Perhaps none of these instances represent flagrant racketeering. In no case was any effort made to mulct the victim of bis entire wealth in exchange for absolutely nothing. There was no element of “buying Brooklyn Bridge” involved, but to all intents and purposes the objective was just as disastrous to the veteran concerned, for had he embarked on the enterprise he would eventually have lost everything. And the smooth-talking “broker” who engineered the transaction would have made his healthy profit without leaving himself open to any form of criminal proceedings.

Warnings Don’t Always Register

Better Business Bureaus have been murmuring warnings about this sort of thing for more than a year now. Currently they are beginning to raise their voices to a shout, as events indicate that returning servicemen either have not heard them' or just don’t want to listen.

Take, for instance, the case of another veteran who was eager to get started in civilian life as an automobile mechanic. There was nothing wrong with his ambition—only with his overeagerness. And before the DVA

could do anything about it he had already signed up to buy tools for over $600 through his new employer. In this case the deal had already gone too far to make any change possible.

In another case a young ex-soldier came to the DVA office in his city

and asked that $400 of his re-establishment credit be applied to the purchase of brushes, ladders and other equipment. He said that he wanted to establish himself as a painter and house decorator and showed a license from the Wartime Prices and Trade Board, permitting him to carry on this business.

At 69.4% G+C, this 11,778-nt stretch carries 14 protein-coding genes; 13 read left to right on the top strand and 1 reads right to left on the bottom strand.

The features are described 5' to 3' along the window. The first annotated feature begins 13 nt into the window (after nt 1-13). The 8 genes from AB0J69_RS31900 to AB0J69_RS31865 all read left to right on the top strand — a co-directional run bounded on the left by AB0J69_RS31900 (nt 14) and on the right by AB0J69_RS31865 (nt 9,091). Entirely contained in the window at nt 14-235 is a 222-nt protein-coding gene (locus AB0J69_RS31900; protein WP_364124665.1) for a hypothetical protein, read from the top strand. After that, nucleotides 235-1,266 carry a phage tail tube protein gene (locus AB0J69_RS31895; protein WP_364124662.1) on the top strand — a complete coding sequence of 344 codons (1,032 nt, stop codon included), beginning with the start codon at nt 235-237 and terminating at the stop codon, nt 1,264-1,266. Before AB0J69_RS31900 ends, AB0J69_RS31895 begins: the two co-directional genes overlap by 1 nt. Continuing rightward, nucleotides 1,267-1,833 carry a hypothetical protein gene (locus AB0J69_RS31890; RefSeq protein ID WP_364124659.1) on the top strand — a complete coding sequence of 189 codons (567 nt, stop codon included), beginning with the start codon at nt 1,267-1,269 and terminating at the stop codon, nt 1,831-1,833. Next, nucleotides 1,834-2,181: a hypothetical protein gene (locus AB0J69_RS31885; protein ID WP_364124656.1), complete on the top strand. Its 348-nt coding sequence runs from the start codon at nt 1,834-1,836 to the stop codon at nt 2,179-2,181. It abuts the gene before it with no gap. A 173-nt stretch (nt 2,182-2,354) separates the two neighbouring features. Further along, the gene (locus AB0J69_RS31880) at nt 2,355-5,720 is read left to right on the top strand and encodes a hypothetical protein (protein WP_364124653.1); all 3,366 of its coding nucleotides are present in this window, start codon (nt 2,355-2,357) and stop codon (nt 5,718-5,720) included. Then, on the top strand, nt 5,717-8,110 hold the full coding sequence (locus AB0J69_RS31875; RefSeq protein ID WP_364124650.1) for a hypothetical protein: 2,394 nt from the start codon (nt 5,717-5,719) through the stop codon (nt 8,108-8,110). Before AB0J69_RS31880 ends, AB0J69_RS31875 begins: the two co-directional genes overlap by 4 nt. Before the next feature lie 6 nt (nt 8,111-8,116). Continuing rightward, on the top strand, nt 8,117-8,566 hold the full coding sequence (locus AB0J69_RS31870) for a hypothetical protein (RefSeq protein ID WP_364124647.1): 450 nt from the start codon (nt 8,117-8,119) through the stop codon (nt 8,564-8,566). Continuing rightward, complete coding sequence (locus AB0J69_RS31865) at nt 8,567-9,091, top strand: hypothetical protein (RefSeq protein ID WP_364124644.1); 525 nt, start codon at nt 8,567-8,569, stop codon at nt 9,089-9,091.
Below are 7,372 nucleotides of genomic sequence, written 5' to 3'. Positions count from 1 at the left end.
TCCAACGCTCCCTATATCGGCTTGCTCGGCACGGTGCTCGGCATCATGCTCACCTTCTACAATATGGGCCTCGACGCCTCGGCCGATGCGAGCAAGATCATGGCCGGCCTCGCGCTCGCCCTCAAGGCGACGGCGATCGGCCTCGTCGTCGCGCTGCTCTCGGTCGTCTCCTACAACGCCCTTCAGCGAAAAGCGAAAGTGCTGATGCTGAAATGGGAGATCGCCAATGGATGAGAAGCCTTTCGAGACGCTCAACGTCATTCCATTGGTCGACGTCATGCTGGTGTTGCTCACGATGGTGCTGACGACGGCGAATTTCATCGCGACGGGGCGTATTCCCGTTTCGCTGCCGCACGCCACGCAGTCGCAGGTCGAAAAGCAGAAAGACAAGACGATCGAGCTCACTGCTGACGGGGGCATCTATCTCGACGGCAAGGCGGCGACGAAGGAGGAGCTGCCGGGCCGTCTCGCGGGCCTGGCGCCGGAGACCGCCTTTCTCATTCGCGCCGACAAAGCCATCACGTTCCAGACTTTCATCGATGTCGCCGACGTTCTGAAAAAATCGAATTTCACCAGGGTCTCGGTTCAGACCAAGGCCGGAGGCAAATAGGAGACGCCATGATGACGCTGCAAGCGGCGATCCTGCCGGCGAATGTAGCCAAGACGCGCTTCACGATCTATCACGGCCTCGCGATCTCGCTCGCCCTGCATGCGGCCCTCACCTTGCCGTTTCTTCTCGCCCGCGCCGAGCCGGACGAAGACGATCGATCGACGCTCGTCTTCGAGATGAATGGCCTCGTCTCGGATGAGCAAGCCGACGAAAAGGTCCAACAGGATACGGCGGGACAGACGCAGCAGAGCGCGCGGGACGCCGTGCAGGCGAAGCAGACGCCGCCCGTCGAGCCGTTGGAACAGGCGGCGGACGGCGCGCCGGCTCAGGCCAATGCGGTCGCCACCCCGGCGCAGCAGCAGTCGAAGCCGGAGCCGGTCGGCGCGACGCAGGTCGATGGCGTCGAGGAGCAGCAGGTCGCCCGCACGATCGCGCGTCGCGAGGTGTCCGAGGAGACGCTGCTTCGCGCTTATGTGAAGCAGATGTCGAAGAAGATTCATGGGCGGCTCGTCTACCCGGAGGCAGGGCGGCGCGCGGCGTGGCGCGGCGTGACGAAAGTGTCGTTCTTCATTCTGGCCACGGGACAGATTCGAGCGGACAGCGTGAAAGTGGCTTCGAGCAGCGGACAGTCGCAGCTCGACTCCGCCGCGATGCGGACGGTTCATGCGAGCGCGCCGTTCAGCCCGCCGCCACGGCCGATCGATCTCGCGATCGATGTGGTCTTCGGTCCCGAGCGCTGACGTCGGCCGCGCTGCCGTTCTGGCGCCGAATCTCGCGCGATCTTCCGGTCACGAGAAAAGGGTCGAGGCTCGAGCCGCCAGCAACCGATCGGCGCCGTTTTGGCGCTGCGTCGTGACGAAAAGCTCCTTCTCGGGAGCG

The interviewing officer noted the amount would take up almost all of the young man’s credit. He then noted that the veteran’s previous business experience had been confined to working as a laborer and to pushing a truck around a wholesale grocery warehouse—neither of which occupations was particularly good training for a painting and decorating business.

So he asked questions. And presently it came out that the young veteran had been talked into a partnership with an older man who was an experienced painter—but who had been in trouble, such trouble that he could not get a WPTB license to operate under his own name. Another “deal” fell through right then.

What the soldier fails to realize is that, even under the most favorable circumstances, investing in a new' business is a hazardous undertaking. Dun & Bfádstreet, Inc., in a statistical* study of industry and commerce in the United States, report that, in the retail field, one out of three concerns does not Survive the first year and two out of three close their doors within six years. In wholesaling and manufacturing, one out of five fail in the first year and two out of three go out of business within nine years.

When to these natural hazards are added the handicaps of starting off in a business whose potentialities have been misrepresented, or for which an unduly high price has been paid, the prospects of success Lire dim indeed.

A DVA check on behalf of a veteran who was going to buy a small restaurant revealed that the property in question had been sold eight times in 16 months. Each time the “broker” who arranged the deal exacted his commission. Each time the purchaser, discovering that he could not make a living and keep up his payments, was only too glad to pay another commission to have the business taken off his hands and resold.

There are many reputable and reliable business brokers operating in Canada to¡day who would have nothing to do with a proposition like that. The unscrupulous are a minority, and, in fact, they could not operate at all if it wefe not for the cloak of respectability afforded them by the integrity of their established, Kifehprincipled colleagues.